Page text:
Today, you find us in a slightly diabolical place… Literally. After checking in to our hotel at Gatwick Airport the night before a short day trip to Scotland (which requires a very early start) we find ourselves in the position of staying in the room below:
Talk about 'The Number Of The Best' (Western)
Before we pull the duvets close around our ears and start to worry about the strange knocking noise from the wardrobe (either the sound of Freddie Krueger sharpening his bladed glove, or a slightly rickety ironing board that wasn’t replaced properly) we realised our location was probably the best possible location to review one of the samples of a few recent purchases we have in our travel bags, – Arran’s second chapter of their well received Devil's Punch Bowl.
This time around the demonic inspired bottling has been put together from a range of some 27 different casks, including 17 ex-sherry and 10 ex-bourbon casks, four of which have held peated Arran. We’re told that the actual liquid ranges from vintages between 1997 to 2004.
So with the wind starting to howl outside (possibly just another A320 Airbus landing) and strange shadowy figure lurking outside (as this is a Premier Inn hotel, we’re presuming it’s Lenny Henry) we pour a couple of drams. Will we last the night, or will the chilling Room 666 claim another couple of victims…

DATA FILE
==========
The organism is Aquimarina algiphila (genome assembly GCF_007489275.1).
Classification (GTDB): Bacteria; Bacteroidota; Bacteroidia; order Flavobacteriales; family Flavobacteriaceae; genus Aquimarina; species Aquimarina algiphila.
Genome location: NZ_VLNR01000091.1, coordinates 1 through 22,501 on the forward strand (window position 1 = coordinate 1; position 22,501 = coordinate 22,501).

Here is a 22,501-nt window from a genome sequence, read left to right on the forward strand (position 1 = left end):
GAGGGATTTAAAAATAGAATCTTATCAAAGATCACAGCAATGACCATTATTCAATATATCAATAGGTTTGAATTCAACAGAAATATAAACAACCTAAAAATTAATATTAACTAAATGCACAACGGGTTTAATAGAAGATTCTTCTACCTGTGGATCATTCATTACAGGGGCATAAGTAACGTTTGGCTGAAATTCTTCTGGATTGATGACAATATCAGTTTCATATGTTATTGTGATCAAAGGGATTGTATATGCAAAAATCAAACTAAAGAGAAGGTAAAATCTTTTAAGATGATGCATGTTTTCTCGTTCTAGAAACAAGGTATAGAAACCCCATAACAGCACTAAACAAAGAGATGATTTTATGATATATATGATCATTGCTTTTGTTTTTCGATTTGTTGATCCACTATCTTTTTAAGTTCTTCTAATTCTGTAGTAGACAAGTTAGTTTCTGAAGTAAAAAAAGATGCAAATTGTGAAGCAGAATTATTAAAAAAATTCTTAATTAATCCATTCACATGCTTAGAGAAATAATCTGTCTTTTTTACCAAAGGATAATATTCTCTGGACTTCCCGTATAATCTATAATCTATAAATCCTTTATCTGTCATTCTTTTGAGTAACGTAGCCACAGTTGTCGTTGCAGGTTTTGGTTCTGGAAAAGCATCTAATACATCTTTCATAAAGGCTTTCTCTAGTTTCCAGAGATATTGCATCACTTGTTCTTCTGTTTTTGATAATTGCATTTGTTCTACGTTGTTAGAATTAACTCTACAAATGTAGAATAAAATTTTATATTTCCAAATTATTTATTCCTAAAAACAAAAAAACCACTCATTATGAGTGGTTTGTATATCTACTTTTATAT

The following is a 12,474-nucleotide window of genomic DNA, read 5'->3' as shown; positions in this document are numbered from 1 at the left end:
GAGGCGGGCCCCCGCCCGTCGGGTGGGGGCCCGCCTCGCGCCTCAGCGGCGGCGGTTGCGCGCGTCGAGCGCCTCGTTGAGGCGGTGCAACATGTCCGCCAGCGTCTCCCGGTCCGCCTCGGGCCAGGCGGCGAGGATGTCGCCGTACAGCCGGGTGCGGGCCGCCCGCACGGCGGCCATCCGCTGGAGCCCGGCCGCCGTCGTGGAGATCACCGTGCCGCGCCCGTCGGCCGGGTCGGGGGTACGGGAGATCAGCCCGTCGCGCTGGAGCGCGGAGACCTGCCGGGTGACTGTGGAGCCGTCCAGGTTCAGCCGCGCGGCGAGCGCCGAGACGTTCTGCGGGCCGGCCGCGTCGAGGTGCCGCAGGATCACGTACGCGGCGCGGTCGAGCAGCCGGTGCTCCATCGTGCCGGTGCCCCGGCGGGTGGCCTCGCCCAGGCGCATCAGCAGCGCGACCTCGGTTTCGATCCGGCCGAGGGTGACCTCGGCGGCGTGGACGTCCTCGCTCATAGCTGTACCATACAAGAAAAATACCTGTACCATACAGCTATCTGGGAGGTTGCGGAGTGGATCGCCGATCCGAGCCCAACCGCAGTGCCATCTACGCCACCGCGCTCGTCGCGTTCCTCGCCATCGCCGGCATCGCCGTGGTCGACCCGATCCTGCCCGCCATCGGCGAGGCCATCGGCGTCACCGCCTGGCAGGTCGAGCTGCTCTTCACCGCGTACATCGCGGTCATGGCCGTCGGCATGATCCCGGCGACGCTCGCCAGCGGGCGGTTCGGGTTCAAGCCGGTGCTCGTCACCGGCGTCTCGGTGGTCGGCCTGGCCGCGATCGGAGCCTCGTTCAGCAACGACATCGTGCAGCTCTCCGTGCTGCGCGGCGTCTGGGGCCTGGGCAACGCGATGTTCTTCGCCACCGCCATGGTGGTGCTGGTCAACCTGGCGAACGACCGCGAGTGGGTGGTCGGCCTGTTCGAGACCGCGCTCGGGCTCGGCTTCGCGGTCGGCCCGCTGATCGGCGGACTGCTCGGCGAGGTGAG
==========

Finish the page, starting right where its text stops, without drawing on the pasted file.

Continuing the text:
Arran - Devil’s Punch Bowl - Chapter II – 6,600 bottles - 53.1% - RRP £72.99
Nose: Young and a little spirit initially, leading into a touch of fresh orchard fruit (greengages and granny smith apples,) plus a slightly dried fruit note. With a dash of water, a malty cereal note develops, with a touch of dried leaves and a little light smokiness.
Palate: Some feisty ginger hits first, with a softer caramel/honeyed note emerging afterwards with some drying spice. With water, the peat begins to develop. Not overpowering, but certainly present and dry, with a hint of sootiness on the back palate.
Finish: Lingering notes of clean malt and a slight earthy/dryness with a touch of smoke.
Overall: Perhaps more Rocky Horror than The Evil Dead in the fearsome stakes, but all in all, another decent and well put together whisky from Arran, a distillery which continues to punch above its weight.